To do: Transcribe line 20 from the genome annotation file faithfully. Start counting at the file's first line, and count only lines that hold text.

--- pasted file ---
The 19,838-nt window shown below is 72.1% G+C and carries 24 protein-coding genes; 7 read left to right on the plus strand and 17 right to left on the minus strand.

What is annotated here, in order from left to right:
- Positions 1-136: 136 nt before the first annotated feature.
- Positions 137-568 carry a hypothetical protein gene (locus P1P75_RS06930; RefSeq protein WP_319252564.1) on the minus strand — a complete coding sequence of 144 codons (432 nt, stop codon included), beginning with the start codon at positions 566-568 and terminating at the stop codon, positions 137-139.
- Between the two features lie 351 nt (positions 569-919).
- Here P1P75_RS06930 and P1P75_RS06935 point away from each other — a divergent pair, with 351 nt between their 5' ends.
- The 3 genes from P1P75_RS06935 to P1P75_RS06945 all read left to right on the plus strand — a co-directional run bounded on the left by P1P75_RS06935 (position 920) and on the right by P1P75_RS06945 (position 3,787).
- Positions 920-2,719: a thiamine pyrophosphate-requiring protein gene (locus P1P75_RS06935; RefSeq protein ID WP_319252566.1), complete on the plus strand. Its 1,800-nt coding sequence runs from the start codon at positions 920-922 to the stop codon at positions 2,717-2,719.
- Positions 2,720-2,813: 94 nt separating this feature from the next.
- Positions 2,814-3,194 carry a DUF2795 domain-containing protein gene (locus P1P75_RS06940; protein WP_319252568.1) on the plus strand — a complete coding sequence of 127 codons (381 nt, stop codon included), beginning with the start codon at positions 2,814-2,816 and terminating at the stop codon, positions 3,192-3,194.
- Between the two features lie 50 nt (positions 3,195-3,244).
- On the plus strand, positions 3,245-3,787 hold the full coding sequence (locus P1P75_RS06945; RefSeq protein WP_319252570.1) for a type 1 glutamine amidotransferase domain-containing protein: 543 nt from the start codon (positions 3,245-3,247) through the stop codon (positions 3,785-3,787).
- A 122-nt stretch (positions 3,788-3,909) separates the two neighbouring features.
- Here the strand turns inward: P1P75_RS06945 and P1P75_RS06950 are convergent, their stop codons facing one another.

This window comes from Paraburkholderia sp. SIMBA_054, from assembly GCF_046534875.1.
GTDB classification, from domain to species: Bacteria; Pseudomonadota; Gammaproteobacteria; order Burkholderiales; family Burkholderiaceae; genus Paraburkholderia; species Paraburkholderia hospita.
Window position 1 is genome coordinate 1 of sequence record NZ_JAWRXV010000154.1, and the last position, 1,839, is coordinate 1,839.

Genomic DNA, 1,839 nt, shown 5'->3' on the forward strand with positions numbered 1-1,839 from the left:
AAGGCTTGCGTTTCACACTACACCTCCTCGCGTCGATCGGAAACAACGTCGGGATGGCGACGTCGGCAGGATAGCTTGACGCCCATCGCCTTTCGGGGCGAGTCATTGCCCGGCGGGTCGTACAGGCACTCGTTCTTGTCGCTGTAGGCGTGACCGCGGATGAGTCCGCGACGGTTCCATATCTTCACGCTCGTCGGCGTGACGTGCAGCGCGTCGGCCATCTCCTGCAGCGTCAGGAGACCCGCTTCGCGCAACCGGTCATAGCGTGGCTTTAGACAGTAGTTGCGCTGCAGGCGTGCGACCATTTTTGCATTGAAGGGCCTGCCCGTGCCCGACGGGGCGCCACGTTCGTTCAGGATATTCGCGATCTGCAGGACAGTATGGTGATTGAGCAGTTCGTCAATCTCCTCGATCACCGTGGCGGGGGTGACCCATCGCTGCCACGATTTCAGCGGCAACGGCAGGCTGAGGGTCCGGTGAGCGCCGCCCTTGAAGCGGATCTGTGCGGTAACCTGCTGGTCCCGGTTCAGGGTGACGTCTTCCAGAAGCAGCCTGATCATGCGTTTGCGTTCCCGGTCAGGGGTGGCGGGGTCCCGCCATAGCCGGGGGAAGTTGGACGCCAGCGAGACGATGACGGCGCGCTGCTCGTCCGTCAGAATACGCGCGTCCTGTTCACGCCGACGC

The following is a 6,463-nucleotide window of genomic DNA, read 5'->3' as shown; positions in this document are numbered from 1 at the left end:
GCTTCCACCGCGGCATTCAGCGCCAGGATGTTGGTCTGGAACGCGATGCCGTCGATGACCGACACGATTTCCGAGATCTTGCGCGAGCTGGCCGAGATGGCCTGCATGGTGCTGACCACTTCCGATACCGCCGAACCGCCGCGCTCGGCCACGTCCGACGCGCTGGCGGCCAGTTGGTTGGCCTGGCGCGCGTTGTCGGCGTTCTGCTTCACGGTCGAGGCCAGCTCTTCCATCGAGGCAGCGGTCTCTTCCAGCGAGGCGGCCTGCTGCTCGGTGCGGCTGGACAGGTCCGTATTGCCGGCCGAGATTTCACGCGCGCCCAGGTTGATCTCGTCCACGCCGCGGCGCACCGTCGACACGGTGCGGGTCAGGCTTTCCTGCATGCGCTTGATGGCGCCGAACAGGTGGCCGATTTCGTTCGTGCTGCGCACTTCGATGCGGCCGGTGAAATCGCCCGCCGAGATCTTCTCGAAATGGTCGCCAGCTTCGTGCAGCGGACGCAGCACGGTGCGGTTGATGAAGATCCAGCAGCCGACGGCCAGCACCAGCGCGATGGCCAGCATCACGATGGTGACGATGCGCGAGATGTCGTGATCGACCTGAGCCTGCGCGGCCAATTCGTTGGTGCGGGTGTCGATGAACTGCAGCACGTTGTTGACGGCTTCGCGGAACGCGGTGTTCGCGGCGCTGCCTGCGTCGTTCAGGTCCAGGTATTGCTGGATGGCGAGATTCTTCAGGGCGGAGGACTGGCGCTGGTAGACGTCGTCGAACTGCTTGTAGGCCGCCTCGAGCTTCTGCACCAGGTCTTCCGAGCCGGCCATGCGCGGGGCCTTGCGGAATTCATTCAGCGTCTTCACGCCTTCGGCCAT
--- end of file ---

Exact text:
The following is a 6,463-nucleotide window of genomic DNA, read 5'->3' as shown; positions in this document are numbered from 1 at the left end: